We all have that friend who announced her pregnancy on Facebook, complete with cute baby bump pictures and updates (or “bumpdates,” as I called them). We followed along waiting to finally hear of the arrival of her new baby, to see pictures, and learn what name they picked. We “liked” the posts and went about our day. Our friend, now a new mom, continued to regularly post pictures and status updates. We liked as many as we could, but then it started to get excessive. We didn’t need to know what color her baby’s poop was or how she just learned that newborns can projectile vomit across the room. And please don’t tell us about your cracked nipples from breastfeeding. TMI! We started to think she might be in parental overshare mode. There’s even a trendy word for this phenomenon now:
What I think we should consider when we see a new mom oversharing is that, although this mom may seem single minded (which, let’s face it, she probably is, babies tend to do that to you), there may be more to the story beyond vanity. Before we judge new mothers for posting too much and get in debates about whether or not you should even share pictures of your child on the internet, let’s think about what that mom’s state of mind might be after the birth of her child. Isolated? Terrified? Alone?
I remember the feelings well and I promised myself that I wouldn’t forget, because I always wanted to use my experience to be more thoughtful when interacting with other moms. After the birth of my daughter in 2013, I felt completely isolated. My husband had returned to work a week after our daughter was born and my family and friends lived several states away. I was alone and had no idea what I was doing. It was terrifying.
In addition to feeling alone, I also felt disconnected from “the real world.” My world consisted of diaper changes, breastfeeding on demand (two words: cluster feeding), rocking, bouncing, frantic “what does that sound mean?” inquiries, and zero sleep.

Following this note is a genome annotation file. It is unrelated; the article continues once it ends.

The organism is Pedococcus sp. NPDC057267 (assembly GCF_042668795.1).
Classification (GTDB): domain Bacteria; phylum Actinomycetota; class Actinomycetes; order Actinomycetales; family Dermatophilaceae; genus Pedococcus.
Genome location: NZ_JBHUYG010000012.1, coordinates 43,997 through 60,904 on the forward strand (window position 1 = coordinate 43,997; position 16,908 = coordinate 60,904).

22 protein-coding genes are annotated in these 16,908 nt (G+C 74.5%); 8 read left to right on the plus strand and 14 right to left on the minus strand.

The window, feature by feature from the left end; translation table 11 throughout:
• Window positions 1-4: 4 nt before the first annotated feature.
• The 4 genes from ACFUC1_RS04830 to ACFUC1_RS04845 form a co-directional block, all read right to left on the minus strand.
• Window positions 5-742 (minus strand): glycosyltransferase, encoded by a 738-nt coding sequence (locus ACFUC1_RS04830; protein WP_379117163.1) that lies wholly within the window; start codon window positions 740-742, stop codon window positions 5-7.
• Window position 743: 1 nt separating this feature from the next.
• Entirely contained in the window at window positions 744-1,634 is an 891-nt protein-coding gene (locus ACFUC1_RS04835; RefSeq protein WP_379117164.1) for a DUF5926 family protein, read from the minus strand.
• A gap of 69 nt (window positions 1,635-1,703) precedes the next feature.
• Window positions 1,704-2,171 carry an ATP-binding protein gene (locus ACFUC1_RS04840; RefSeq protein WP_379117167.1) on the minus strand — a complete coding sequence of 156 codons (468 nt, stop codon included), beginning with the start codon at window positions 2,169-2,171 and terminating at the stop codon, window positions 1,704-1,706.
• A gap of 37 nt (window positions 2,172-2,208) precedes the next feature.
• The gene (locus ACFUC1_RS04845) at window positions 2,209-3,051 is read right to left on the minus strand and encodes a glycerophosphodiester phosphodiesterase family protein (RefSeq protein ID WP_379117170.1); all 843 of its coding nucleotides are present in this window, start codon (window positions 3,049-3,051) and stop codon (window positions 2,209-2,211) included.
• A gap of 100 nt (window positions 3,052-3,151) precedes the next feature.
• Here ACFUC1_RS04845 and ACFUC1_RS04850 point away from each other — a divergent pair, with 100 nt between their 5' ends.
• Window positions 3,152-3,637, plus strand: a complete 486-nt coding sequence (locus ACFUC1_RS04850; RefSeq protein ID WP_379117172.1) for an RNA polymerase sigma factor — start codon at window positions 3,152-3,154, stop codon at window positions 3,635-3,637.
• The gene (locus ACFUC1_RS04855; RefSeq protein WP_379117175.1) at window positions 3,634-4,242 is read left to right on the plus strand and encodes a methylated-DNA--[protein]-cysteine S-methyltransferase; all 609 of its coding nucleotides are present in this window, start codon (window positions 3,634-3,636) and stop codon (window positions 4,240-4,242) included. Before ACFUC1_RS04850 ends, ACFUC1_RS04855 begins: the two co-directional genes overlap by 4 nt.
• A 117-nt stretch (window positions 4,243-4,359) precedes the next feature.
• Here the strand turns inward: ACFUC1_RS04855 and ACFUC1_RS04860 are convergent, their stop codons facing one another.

I was also not thrilled with taking my newborn outside, for fear of killer germs and too much jostling of her head in the car. Oh, and the screams and choking sounds from the backseat due to her horrible reflux issues weren’t great motivators either. I thought of my life before baby, but it seemed like a distant memory. I knew the world kept spinning, but I wasn’t moving with it.
Staying connected on Facebook was one of the only indicators and proof that there was a world beyond my sleep deprived days. I liked seeing people’s updates on their lives and it was a welcome distraction. Because I felt so isolated and, in many ways, trapped in my house, I wanted to feel like I was interacting with this so called “outside world.” I posted pictures of my baby and little anecdotes to stay connected and, because my family lived far away, it was one of the easiest ways to keep them updated, too. I felt like I was participating. It was almost like I was saying, “don’t forget about me, guys. I’m still here.”
I’m sure someone thought I was oversharing, but at the time it was the best I could do to keep up. I knew that most people didn’t care as much for the overshare on my baby’s sleep habits or my breastfeeding struggles, but that was literally all I did. My days were consumed by these details. Prior to having a baby, I was used to measuring my success by the feedback I received from bosses, teachers, or grades. In taking care of a newborn, there is no feedback. There is no way to tell if you’re doing it “right” or doing it well. The lack of feedback can be discouraging for recovering perfectionists like me. Hearing “you’re doing a great job” from a friend online or in person can go a long way.
So let’s return to that new mom who keeps posting pictures and updates on Facebook. My experience can in no way speak for all moms, but maybe this mom just likes pictures. Maybe she thinks her baby is the coolest thing since sliced bread. Maybe she had a tendency to overshare before her baby was born, so this is just a natural outcome. Maybe her family is pressuring her to post more, so they can feel included. Maybe this mom, like me, is struggling with feelings of isolation, baby blues, or the early onset of postpartum depression. The truth is, we can’t know for sure. What we do know is that most likely that mom is seeking connection and looking for encouragement. Either way, it doesn’t hurt to extend kindness and support to someone who has just experienced one of the most life-changing and miraculous events of her life. Next time, instead of judging this mom, it might be more helpful to try and think about how we can communicate our care and concern for her. A simple “like” could be the needed encouragement to make her day.